Roach, 51, is the first to acknowledge that his résumé didn’t make him the most obvious choice for Recount. “I could see why people would wonder, What? The Austin Powers guy is doing this?” he says. “But for me, it didn’t seem that way. Even in my comedies I try to connect to a psychological reality; a lot of times it’s about that anxiety you feel when you can tell things are just going wrong. In a way, I pictured Recount like an anxiety dream, where you wake up one day and the institution you have complete unquestioning faith in—walking into a polling station and voting—doesn’t work anymore.”
Before he became interested in film, Roach was a budding political wonk. Since his childhood in Albuquerque, New Mexico, “I’ve always been a kind of amateur junkie of politics,” he says. “I’m especially fascinated by the whole nature of spin, why some ideas become contagious and others don’t. The academic category for it is mimetics: Why is one meme sticky and another isn’t?”
But in college he developed a passion for still photography, then cinematography and finally directing, so he enrolled at the University of Southern California’s film school. After getting his degree, he found work as a writer’s assistant, editor, cinematographer and cameraman. Along the way, he struck up a friendship with comedian Mike Myers, who, in 1996, asked if he would read a script he’d written called Austin Powers: International Man of Mystery. Myers was so impressed with Roach’s script notes that he lobbied studio executives at New Line to hire him as the director. “I didn’t want to make the movie without the right tone,” Myers says. “He was someone who just got the film and added warmth and charm, or as my mother says, ‘the charmth.’”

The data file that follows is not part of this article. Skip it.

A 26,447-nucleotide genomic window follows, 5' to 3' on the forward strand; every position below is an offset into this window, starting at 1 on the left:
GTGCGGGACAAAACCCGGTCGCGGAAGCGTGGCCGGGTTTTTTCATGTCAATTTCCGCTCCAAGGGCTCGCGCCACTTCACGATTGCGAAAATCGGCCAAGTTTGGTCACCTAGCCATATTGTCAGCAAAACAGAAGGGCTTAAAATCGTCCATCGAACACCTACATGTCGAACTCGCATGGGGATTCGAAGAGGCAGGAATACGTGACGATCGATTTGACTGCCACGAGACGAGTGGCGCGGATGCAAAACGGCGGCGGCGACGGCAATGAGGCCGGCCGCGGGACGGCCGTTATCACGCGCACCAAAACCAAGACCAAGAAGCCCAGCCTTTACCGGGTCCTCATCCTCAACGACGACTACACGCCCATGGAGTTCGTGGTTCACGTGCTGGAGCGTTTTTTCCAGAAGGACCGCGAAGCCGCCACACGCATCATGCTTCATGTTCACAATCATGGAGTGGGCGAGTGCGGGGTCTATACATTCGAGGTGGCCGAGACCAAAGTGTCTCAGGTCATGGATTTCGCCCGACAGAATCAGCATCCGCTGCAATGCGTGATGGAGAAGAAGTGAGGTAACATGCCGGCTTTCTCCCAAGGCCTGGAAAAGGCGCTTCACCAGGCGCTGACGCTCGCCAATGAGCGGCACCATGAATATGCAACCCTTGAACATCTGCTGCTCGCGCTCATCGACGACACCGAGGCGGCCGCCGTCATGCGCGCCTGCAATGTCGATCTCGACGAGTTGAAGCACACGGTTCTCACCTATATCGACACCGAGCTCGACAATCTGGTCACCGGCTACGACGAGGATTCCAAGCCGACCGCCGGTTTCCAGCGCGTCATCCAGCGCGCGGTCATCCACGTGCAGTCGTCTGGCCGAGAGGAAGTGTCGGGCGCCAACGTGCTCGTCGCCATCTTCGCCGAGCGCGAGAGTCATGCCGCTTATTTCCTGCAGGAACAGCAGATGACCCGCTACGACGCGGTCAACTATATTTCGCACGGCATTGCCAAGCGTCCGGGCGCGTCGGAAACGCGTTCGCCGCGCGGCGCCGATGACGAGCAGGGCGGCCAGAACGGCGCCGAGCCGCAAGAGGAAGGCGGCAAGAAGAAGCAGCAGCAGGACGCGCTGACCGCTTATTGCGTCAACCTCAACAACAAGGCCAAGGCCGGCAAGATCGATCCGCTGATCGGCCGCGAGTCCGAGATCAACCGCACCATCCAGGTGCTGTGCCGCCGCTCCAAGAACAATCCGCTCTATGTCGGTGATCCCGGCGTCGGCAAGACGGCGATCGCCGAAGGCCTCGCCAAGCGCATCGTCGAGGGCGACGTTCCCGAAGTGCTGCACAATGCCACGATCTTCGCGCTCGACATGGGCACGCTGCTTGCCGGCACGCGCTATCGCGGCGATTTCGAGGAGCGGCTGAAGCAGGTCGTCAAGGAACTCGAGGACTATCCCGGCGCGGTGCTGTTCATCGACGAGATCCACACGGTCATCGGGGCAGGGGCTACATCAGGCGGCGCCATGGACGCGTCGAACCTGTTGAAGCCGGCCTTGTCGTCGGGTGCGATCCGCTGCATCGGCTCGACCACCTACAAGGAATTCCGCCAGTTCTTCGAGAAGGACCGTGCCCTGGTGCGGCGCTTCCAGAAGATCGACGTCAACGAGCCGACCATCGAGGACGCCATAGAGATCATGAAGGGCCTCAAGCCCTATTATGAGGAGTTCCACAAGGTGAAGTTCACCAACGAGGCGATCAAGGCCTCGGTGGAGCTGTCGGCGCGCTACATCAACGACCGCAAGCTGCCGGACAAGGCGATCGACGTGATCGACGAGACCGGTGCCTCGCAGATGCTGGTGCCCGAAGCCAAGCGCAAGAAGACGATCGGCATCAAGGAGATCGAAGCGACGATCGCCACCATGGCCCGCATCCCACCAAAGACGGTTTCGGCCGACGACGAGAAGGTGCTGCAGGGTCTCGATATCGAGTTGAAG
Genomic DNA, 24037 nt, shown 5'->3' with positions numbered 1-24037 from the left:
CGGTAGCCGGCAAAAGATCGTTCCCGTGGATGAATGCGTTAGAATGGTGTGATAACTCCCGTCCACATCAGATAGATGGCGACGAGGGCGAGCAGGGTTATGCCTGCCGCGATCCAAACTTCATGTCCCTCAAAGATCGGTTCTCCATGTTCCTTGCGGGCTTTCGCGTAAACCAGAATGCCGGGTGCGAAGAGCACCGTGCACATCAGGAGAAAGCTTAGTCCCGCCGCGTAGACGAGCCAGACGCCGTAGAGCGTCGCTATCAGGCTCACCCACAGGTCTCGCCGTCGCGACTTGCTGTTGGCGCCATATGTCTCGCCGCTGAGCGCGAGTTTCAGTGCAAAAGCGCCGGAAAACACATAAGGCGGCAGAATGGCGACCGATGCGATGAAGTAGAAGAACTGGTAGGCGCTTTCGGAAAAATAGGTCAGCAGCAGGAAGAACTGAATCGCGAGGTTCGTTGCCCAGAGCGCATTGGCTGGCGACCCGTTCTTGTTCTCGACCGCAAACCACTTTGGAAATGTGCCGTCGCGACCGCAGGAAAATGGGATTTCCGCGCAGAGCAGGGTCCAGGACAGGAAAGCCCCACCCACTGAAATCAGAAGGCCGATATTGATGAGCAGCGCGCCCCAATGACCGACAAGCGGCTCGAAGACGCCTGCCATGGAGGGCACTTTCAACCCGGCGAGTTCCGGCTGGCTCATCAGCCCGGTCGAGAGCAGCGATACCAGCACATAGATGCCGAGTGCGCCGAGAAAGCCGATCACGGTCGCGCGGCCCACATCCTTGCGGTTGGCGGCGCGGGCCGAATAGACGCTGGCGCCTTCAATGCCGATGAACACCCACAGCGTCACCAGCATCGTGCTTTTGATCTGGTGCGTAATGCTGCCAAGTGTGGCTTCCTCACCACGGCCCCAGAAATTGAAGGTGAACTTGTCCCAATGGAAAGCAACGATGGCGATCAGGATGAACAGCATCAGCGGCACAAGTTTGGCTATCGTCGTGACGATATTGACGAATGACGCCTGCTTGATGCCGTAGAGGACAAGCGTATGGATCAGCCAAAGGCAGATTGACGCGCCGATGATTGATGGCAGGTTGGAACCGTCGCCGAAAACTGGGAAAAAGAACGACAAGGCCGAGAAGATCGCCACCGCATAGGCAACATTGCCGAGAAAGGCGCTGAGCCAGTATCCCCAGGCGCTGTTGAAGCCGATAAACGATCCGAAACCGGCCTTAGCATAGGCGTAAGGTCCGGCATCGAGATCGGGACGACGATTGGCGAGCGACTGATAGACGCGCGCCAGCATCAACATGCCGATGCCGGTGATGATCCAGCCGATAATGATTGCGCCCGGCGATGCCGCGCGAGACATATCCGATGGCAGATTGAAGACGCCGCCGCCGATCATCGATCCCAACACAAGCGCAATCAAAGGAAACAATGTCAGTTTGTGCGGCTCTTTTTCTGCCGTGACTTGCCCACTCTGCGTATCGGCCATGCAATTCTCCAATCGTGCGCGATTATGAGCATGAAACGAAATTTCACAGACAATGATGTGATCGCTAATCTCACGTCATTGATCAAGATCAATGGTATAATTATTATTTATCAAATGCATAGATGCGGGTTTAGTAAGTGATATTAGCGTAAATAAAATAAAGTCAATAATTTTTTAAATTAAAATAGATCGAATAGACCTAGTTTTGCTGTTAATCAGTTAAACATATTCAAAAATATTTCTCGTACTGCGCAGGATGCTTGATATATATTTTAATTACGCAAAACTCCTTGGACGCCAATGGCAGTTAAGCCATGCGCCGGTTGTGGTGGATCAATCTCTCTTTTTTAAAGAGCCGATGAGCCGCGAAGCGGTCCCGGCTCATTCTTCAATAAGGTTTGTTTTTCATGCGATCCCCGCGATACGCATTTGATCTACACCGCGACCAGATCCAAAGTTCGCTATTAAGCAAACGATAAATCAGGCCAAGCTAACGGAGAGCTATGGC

After a few meetings with the studio brass, Roach and Myers were called in to sell New Line cochairman Bob Shaye on the idea. “It was one of the great meetings in my memory,” Roach recalls. “He had like 12 people in it, and he said, ‘Who are you? We’re not just going to hire Mike’s buddy.’” A couple of weeks later, Myers called Roach to tell him he’d gotten the job.
The success of Austin Powers made Roach one of the hottest comedy directors in Hollywood. The sequel was even bigger than the original. Roach then directed Meet the Parents with Ben Stiller and Robert De Niro before doing a third Austin Powers and finally a Meet the Parents follow-up, Meet the Fockers, which holds the record for the largest-grossing comedy: $516 million in worldwide box office.
But then came a setback. In 2006 Roach was on board to direct Stiller and Jim Carrey in Used Guys, a comedy set in a future where women rule the world and men are mere sex slaves. Given the sci-fi theme, the project was expensive; the budget had climbed to more than $100 million. But just a few weeks before production was scheduled to begin, the studio, 20th Century Fox, got cold feet and pulled the plug.